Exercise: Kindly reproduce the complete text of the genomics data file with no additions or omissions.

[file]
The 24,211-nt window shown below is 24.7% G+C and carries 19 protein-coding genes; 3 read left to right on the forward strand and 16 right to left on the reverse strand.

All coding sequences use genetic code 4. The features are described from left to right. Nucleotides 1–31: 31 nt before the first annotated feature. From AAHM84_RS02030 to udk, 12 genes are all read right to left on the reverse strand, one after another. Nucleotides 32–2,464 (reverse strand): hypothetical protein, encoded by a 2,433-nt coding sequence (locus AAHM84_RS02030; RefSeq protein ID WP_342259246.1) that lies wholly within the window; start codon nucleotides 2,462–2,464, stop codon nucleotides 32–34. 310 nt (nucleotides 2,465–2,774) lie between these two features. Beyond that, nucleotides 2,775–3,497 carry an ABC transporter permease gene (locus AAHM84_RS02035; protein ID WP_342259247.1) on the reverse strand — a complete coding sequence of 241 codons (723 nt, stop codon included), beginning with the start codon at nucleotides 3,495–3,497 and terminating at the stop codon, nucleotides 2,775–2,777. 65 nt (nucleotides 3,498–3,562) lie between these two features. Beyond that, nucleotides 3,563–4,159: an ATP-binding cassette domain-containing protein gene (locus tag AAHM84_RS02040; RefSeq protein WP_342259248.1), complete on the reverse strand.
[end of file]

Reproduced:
The 24,211-nt window shown below is 24.7% G+C and carries 19 protein-coding genes; 3 read left to right on the forward strand and 16 right to left on the reverse strand.

All coding sequences use genetic code 4. The features are described from left to right. Nucleotides 1–31: 31 nt before the first annotated feature. From AAHM84_RS02030 to udk, 12 genes are all read right to left on the reverse strand, one after another. Nucleotides 32–2,464 (reverse strand): hypothetical protein, encoded by a 2,433-nt coding sequence (locus AAHM84_RS02030; RefSeq protein ID WP_342259246.1) that lies wholly within the window; start codon nucleotides 2,462–2,464, stop codon nucleotides 32–34. 310 nt (nucleotides 2,465–2,774) lie between these two features. Beyond that, nucleotides 2,775–3,497 carry an ABC transporter permease gene (locus AAHM84_RS02035; protein ID WP_342259247.1) on the reverse strand — a complete coding sequence of 241 codons (723 nt, stop codon included), beginning with the start codon at nucleotides 3,495–3,497 and terminating at the stop codon, nucleotides 2,775–2,777. 65 nt (nucleotides 3,498–3,562) lie between these two features. Beyond that, nucleotides 3,563–4,159: an ATP-binding cassette domain-containing protein gene (locus tag AAHM84_RS02040; RefSeq protein WP_342259248.1), complete on the reverse strand.